Titi monkey-talk has just been deciphered, with researchers now comparing the communication of these small primates to those of humans. The study, published in the latest issue of Biology Letters, notes that titi alarm calls specify the type of predator, such as caracara (predatory bird) or oncilla (mammalian hunter). The calls also mention where the predator is located, such as in flight or stalking on the ground.
The calls are emitted in an orderly sequence, similar to how humans construct sentences. Lead author Cristiane Casar of the University of St. Andrews and her colleagues report it's “the first demonstration of a sequence-based alarm call system in a non-human animal that has the capacity to encode both location and type of predatory threat.”
Dolphins name themselves with signature whistles that include other information -- such as sex, age, mating receptivity and health status. They broadcast the names when lonely for their buddies.
Researcher Stephanie King of the University of St. Andrews Sea Mammal Research Unit told Discovery News, “Animals produced copies when they were separated from a close associate and this supports our belief that dolphins copy another animal’s signature whistle when they want to reunite with that specific individual.”
Gorillas in the wild have their own detailed ways of communicating via calls, gestures, handclaps and more. In captivity, gorillas can be trained to interact with humans using sign language.
A gorilla named Koko, according to The Gorilla Foundation, has “a sign language vocabulary of over 1,000 words, which she uses in complex statements and questions. Most of these signs are standard American Sign Language (ASL), but some are natural gestures (intrinsic to gorillas), some are invented (untaught) and some ASL signs are slightly modified by Koko to form what we call Gorilla Sign Language (GSL).”
An Asian elephant male named Koshik can imitate human speech, according to Tecumseh Fitch of the University of Vienna and colleagues. Fitch told Discovery News that Koshik’s vocabulary so far consists of five words: annyong (hello), anja (sit down), aniya (no), nuo (lie down), and choah (good).
“Some of the words were commands that Koshik learned to perform, such as ‘lie down’ and ‘sit down,’ or were given as feedback, and we have every reason to believe he understands the meaning of these words,” Fitch said.
Chimpanzee communication includes a mixture of passionate gestures, vocalizations and even sign language, which are all used to get their points across with each other. The gestures frequently happen in sequence so, similar to titi monkey alarm calls, come to mirror human sentence structures.
“There is tremendous overlap in human and chimpanzee gestures,” Mary Lee Abshire Jensvold, associate director of the Chimpanzee and Human Communication Institute, told Discovery News. “Many gestures that you see in chimpanzee play, such as slaps, tickles, pokes, blocks and kicks, are ones that you would see in human play. Imagine play wrestling between two humans, and you’ve imagined a scene with two chimpanzees playing.”
Parrots are not just mindless mimics. Owners can teach them human language, with the parrots understanding the meaning of specific words, suggests Jonathan Balcombe, a senior research scientist for the Physicians Committee for Responsible Medicine. Balcombe told Discovery News that language-trained parrots have communicated food favorites, as well as what tastes bad, to their owners.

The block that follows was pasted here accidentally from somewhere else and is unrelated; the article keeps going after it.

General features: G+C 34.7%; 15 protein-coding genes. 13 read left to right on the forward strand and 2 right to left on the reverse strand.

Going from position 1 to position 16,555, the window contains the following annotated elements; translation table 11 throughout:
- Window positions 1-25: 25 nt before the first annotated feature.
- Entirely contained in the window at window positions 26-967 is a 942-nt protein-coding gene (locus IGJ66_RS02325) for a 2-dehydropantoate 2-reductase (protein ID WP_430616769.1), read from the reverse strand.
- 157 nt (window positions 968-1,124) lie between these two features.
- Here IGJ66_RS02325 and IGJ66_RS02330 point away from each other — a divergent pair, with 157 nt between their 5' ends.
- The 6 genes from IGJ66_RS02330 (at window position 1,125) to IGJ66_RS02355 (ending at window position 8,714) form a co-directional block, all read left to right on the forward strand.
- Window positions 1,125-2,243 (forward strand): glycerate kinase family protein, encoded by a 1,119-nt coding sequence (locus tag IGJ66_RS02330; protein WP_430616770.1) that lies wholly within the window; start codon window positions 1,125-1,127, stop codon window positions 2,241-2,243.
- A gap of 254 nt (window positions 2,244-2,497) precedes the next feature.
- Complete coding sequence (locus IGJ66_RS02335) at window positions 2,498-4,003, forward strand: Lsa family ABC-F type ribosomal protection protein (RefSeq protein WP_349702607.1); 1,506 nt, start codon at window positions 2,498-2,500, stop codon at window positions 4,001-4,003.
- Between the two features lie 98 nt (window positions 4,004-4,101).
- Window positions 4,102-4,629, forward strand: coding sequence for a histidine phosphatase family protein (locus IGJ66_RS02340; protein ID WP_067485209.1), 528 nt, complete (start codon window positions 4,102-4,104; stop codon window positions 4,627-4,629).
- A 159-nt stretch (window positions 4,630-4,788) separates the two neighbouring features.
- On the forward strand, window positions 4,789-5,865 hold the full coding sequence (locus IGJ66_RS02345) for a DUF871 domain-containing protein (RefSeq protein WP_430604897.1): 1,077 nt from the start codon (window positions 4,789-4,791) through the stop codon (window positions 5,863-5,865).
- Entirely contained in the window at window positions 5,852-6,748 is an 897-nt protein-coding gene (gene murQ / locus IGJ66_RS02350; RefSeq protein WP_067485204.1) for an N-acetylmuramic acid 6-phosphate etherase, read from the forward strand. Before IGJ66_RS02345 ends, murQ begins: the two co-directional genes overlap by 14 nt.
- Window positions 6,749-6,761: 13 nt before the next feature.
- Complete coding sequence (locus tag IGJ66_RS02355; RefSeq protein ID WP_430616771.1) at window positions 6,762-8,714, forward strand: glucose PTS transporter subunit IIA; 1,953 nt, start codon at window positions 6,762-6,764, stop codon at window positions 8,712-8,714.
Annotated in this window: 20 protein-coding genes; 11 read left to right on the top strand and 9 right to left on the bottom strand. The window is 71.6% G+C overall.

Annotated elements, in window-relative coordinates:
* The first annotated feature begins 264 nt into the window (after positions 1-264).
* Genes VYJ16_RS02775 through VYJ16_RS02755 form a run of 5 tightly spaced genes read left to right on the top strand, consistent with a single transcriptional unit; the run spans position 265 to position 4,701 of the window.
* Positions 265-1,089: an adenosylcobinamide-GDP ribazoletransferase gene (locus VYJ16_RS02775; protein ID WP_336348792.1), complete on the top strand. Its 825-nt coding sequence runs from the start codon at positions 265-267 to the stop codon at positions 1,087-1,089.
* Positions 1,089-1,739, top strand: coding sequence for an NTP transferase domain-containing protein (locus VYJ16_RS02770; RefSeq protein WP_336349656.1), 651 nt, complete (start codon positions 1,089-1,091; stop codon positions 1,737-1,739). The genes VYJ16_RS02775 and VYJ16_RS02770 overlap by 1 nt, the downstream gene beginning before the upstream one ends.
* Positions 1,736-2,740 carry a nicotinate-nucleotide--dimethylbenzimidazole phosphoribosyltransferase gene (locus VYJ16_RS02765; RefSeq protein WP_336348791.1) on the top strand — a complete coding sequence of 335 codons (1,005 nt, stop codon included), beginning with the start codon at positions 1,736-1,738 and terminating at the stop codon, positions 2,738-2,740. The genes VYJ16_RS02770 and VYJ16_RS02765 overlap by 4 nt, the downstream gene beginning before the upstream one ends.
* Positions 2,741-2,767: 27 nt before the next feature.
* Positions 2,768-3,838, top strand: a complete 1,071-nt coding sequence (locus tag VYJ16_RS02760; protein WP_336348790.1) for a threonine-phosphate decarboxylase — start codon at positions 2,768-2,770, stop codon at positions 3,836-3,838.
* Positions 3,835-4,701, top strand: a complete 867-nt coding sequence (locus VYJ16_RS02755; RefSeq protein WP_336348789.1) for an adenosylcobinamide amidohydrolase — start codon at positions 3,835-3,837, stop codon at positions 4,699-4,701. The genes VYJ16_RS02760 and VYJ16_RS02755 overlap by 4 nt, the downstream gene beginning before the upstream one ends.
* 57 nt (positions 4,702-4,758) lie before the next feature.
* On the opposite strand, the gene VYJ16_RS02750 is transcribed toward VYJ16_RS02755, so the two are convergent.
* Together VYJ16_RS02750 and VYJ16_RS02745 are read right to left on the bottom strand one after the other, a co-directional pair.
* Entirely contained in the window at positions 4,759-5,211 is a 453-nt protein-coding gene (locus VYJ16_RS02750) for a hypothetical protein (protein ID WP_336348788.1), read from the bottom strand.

Orangutans act out incredibly detailed scenarios with their bodies. “Of course what orangutans do isn’t up to Marcel Marceau," says Anne Russon, a Glendon College professor of psychology. "But they can certainly fake their own bodily signals, the essence of pantomime, and that opens up a much richer world of communication than we have believed possible."
Researchers have yet to fully decipher whale calls and songs, but this communication appears to be infused with detail. It's known that whales have separate vocalizations for mating, feeding and other activities. Body language is also important.
Luke Rendell, a lecturer in the School of Biology at the University of St. Andrews, and colleagues studied humpback whales off the coast of New England. “Our study really shows how vital cultural transmission is in humpback populations -- not only do they learn their famous songs from each other, they also learn feeding techniques that allow them to buffer the effects of changing ecology,” Rendell told Discovery News.
Kimberley Pollard, a researcher in the Department of Ecology and Evolutionary Biology at UCLA, and colleague Daniel Blumstein examined prairie dogs and other rodent species. The researchers found that prairie dogs all have unique voices.
“Differences in rodent voices are much like differences in human voices,” explained Pollard. “Some animals’ voices are high-pitched, others are low. Some voices are clear, others are more scratchy. Individual animals also have different timbre and use different patterns of emphasis. Each call has an animal’s unique vocal stamp on it.”
Bonobos often yell out what they think of their food, with the exclamations sounding similar to those of human sounds, such as “Yum!” and “Ewww.” Klaus Zuberbühler, a professor in the School of Psychology at the University of St. Andrews, and colleague Zanna Clay found this out after testing bonobos on various foods. Figs and raisins got a lot of “Yum!” comments from the bonobos. Bell peppers received “Ewwws.”
The scientists now think there might be a basic, universal primate call structure. Talking to the animals a la Dr. Doolittle might therefore be part of our genetic makeup.